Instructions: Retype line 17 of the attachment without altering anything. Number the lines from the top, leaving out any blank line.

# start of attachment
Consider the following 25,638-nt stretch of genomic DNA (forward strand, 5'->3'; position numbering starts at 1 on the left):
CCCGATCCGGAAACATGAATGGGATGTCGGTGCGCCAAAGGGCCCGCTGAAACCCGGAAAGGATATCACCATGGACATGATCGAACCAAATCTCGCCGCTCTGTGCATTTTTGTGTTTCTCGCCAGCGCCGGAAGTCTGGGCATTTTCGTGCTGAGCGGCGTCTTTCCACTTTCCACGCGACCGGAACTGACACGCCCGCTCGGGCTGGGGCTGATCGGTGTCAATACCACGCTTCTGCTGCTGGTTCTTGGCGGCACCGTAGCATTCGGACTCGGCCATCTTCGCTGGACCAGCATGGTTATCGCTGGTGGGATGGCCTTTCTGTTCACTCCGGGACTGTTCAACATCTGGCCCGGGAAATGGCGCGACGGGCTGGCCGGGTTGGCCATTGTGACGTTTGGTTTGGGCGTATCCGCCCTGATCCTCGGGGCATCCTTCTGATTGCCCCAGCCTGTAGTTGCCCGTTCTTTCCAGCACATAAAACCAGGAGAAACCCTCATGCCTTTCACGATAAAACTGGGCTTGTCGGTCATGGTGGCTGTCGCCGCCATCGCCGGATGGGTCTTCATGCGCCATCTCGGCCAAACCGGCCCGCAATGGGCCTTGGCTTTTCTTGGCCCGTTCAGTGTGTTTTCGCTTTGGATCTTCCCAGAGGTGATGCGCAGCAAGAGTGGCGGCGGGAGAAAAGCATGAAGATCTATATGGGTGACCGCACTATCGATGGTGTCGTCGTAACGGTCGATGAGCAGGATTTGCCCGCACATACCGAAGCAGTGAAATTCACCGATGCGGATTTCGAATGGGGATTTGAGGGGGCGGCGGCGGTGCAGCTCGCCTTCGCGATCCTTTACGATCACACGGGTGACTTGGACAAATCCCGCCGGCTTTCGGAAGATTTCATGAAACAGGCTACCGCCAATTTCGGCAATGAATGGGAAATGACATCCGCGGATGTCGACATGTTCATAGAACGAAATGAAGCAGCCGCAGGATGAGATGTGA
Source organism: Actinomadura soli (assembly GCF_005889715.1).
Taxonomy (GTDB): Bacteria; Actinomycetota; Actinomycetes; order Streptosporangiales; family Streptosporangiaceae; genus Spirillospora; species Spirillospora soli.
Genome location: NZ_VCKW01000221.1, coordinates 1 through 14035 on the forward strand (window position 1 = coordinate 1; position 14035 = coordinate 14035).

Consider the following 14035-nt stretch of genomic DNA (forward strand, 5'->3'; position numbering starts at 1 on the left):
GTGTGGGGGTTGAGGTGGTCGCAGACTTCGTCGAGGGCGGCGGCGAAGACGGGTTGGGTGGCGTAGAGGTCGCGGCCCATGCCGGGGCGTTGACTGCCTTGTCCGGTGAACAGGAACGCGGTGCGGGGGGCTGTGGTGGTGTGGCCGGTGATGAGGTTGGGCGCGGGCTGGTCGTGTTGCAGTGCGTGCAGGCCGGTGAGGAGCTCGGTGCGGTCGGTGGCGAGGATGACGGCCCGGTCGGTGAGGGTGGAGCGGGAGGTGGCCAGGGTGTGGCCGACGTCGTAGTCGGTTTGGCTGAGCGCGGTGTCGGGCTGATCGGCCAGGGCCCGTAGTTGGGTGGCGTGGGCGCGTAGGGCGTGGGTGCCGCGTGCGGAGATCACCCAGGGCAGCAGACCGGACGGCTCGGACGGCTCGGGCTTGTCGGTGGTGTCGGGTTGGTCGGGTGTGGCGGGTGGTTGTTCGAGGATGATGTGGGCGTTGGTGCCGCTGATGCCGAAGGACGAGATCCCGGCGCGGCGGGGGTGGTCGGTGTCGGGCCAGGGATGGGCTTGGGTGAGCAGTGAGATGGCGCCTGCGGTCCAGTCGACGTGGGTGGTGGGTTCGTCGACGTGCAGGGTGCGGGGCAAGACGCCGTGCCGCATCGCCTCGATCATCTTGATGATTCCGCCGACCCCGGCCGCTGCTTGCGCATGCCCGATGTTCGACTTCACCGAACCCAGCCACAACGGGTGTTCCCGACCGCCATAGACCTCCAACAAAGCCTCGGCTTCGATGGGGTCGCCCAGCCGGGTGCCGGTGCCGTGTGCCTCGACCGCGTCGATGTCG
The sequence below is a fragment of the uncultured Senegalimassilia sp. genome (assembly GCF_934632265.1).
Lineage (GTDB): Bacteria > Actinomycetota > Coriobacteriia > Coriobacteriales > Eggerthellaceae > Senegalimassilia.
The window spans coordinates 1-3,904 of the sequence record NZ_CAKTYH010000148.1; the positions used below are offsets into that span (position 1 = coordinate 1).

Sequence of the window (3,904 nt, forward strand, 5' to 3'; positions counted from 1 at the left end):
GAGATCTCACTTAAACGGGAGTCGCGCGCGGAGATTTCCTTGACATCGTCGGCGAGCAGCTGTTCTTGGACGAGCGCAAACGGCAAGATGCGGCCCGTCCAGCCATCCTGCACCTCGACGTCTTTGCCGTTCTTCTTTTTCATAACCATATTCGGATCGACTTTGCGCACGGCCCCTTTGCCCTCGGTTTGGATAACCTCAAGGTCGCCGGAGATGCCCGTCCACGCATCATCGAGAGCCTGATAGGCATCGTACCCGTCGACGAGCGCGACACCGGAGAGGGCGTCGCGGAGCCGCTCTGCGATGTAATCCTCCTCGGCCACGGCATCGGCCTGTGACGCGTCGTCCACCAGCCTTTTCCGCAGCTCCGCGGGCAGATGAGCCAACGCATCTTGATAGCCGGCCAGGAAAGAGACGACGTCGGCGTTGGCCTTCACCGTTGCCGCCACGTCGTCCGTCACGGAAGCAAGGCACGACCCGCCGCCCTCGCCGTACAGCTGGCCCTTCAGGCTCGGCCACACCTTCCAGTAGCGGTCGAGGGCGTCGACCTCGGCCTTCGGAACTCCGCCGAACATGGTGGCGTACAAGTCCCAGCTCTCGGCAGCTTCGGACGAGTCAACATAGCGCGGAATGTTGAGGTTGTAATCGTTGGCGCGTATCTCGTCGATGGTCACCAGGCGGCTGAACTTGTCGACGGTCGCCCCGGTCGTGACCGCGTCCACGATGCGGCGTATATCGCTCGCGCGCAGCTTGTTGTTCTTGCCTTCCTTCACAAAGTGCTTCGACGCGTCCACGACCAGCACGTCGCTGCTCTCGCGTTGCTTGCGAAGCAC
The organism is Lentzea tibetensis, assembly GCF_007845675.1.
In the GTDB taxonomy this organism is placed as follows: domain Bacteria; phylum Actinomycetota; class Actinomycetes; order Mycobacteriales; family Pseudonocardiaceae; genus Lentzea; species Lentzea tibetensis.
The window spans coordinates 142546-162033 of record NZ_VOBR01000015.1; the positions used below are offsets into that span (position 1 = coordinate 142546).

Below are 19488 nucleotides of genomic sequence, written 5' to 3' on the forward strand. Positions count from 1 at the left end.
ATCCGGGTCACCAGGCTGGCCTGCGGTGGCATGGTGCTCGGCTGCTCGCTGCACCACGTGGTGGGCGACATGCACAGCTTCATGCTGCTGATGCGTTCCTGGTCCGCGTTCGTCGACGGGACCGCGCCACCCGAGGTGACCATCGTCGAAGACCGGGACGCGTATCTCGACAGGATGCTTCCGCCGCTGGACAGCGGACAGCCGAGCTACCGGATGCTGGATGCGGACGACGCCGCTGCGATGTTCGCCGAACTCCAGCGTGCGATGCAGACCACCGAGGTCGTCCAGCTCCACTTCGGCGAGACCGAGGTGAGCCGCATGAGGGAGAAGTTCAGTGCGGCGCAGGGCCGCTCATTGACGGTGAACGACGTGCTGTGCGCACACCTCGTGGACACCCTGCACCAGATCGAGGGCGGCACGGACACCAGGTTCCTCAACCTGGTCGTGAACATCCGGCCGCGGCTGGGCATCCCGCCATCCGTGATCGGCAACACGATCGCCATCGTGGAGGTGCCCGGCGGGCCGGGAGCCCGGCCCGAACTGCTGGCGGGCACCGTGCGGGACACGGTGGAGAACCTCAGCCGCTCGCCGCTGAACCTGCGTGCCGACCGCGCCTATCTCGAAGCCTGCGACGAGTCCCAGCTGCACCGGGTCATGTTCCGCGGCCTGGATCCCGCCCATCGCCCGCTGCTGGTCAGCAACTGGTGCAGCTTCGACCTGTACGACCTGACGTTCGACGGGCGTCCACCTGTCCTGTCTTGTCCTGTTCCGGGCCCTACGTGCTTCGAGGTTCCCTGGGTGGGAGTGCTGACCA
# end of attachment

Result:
ATCCGGGTCACCAGGCTGGCCTGCGGTGGCATGGTGCTCGGCTGCTCGCTGCACCACGTGGTGGGCGACATGCACAGCTTCATGCTGCTGATGCGTTCCTGGTCCGCGTTCGTCGACGGGACCGCGCCACCCGAGGTGACCATCGTCGAAGACCGGGACGCGTATCTCGACAGGATGCTTCCGCCGCTGGACAGCGGACAGCCGAGCTACCGGATGCTGGATGCGGACGACGCCGCTGCGATGTTCGCCGAACTCCAGCGTGCGATGCAGACCACCGAGGTCGTCCAGCTCCACTTCGGCGAGACCGAGGTGAGCCGCATGAGGGAGAAGTTCAGTGCGGCGCAGGGCCGCTCATTGACGGTGAACGACGTGCTGTGCGCACACCTCGTGGACACCCTGCACCAGATCGAGGGCGGCACGGACACCAGGTTCCTCAACCTGGTCGTGAACATCCGGCCGCGGCTGGGCATCCCGCCATCCGTGATCGGCAACACGATCGCCATCGTGGAGGTGCCCGGCGGGCCGGGAGCCCGGCCCGAACTGCTGGCGGGCACCGTGCGGGACACGGTGGAGAACCTCAGCCGCTCGCCGCTGAACCTGCGTGCCGACCGCGCCTATCTCGAAGCCTGCGACGAGTCCCAGCTGCACCGGGTCATGTTCCGCGGCCTGGATCCCGCCCATCGCCCGCTGCTGGTCAGCAACTGGTGCAGCTTCGACCTGTACGACCTGACGTTCGACGGGCGTCCACCTGTCCTGTCTTGTCCTGTTCCGGGCCCTACGTGCTTCGAGGTTCCCTGGGTGGGAGTGCTGACCA